BATTERED by a regional economic downturn and dismal trading volumes, Singapore's stock market is seeing a raft of well-known names leave.
And going by the criteria of low public ownership ratios and depressed valuations, numerous companies are ripe for a takeover.
Larger Singapore Exchange (SGX) firms that fit the profile of companies potentially going private include Fraser and Neave (F&N), Keppel T&T, Genting Hong Kong, Guocoland, NSL, Chip Eng Seng and Boustead Singapore. Smaller firms include Challenger Technologies, Soo Kee Group, Design Studio Group, and Cheung Woh Technologies.
However, some firms contacted are not thinking about delisting yet.
Recent listing homegrown jewellery retailer Soo Kee is trading at less than half its initial public offering price of 30 cents. But it is still profitable and growing its revenues. CEO Daniel Lim Yong Sheng told BT that going public has improved the company's corporate governance while giving it additional resources and a better image.
"A listing is a platform for staff to have some ownership of the company. We also stand a better chance to attract better talent, not just key management but also down the line.
"So if you ask me if we regret listing, the answer is no."
Other firms are not so sure. Lifestyle products group OSIM International, listed since 2000, has effectively gone private after founder Ron Sim made an offer for the firm in March.
A consortium has been trying to take private traditional Chinese medicine firm Eu Yan Sang, listed in Singapore on and off since 1973. The current company was listed in 2000.
Another name listed in the bumper year of 2000 and which might go off the market is crane owner Tat Hong. It is trading at half its book value with a substantial impairment on the way. It said in mid-May that it was still in talks on a possible sale of the company, though there is no certainty that any transaction will result.
Analysts said that companies that are likely to delist would be trading at depressed valuations, though opinions vary on whether they need to be profitable.
CIMB head of research Kenneth Ng suggested screening for stocks with good cash flow, but trading below book values, and with management holding a high percentage.
Terence Wong, CEO of investment firm Azure Capital, said that some companies that raised funds when prices were high could take the opportunity to buy out the company while prices are low. He suggested looking at companies trading at low price to earnings ratios and at low prices relative to history.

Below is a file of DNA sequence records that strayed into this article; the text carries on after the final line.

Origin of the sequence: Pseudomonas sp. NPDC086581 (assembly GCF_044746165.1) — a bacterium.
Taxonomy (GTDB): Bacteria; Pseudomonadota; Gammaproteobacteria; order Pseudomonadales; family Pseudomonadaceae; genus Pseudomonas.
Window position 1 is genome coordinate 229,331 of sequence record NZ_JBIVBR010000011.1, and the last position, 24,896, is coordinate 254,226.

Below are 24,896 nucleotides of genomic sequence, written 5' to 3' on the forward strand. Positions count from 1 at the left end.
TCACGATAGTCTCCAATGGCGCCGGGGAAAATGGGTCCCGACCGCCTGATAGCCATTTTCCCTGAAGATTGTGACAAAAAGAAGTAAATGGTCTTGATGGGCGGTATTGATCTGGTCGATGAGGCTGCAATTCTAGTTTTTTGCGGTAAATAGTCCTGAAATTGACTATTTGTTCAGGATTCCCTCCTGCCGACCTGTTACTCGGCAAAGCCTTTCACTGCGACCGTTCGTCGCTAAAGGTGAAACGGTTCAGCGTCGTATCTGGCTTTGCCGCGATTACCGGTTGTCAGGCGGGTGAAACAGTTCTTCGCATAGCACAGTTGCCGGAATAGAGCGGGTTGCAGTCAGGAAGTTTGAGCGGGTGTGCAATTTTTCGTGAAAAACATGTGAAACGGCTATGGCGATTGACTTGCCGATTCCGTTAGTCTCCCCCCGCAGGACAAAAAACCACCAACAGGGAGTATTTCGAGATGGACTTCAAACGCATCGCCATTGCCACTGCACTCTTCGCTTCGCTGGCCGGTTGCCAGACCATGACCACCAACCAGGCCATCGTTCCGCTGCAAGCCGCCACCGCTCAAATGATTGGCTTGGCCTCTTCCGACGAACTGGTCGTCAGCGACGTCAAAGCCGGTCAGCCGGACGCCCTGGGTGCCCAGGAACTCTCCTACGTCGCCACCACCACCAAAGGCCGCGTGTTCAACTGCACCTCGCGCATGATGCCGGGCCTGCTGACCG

Kelvin Tay, regional chief investment officer at UBS Wealth Management, suggested looking for stocks with a public float of under 20 per cent of issued capital, trading at a 30 per cent discount to its net assets.
According to Bloomberg, using various delisting criteria permutations, F&N could be a potential target, given its free float of 12 per cent. The firm, known for its 100 Plus isotonic drink, Magnolia milk and Seasons tea brands, is trading near its 52-week low of S$1.90 a share. It has more than S$800 million in cash after accounting for debt.
Even if it stays listed, analysts have been speculating that Thai Beverage, which owns 29 per cent of F&N, will swap its stake in property play Fraser Centrepoint Limited for the 59 per cent of F&N owned by related company TCC Assets. The swap will "make ThaiBev a much cleaner beverages company and remove its exposure to property", Credit Suisse said in a May 11 note.
Keppel T&T, the holding company for telco M1 along with logistics and data centre businesses, has a free float of under 20 per cent.
The company's share price performance has been uninspiring. Analysts have also been speculating for some time that parent Keppel Corp could take it private and sell off parts of the firm, notably M1, in a corporate restructuring.
Guocoland, a developer with a long listing history on SGX, is also trading near its largest discount to its book value in five years of around 40 per cent. It has a free float of under 20 per cent and is trading near its 52-week low.
Another old name with a small free float and even more limited liquidity is NSL, formerly known as NatSteel. The industrial group now makes building materials such as prefabricated bathrooms and dry mix plaster and mortar products. The company is 81 per cent owned by 98 Holdings, a consortium led by hotelier Ong Beng Seng. It has net cash of around S$300 million, which is more than half of its market capitalisation.
Other larger companies that show up are engineering and real estate firm Boustead Singapore, which is trading near its 52-week low, and cruise ship operator Genting Hong Kong, majority owned by Malaysian tycoon Lim Kok Thay.
Genting Hong Kong, which recently acquired the Zouk nightclub brand, has traded steadily lower in recent years. It is trading at half the value of its net assets. It has a net cash position of US$1.2 billion - almost half of its market capitalisation - after selling a stake in an associate.
Smaller firms also show up on BT's screens. Challenger Technologies, which operates a chain of IT stores, has a limited public float and trading liquidity. It has S$42 million of cash, no debt, and a return on equity of more than 20 per cent.
Rig operator Swissco Holdings, listed since 2004, is trading at a multi-year low, hit by negative sentiment around the oil and gas industry.
Precision engineering firm Cheung Woh Technologies, listed since 2002, is trading near half its book value and six times its 2015 earnings.
This article was first published on May 23, 2016.
Get The Business Times for more stories.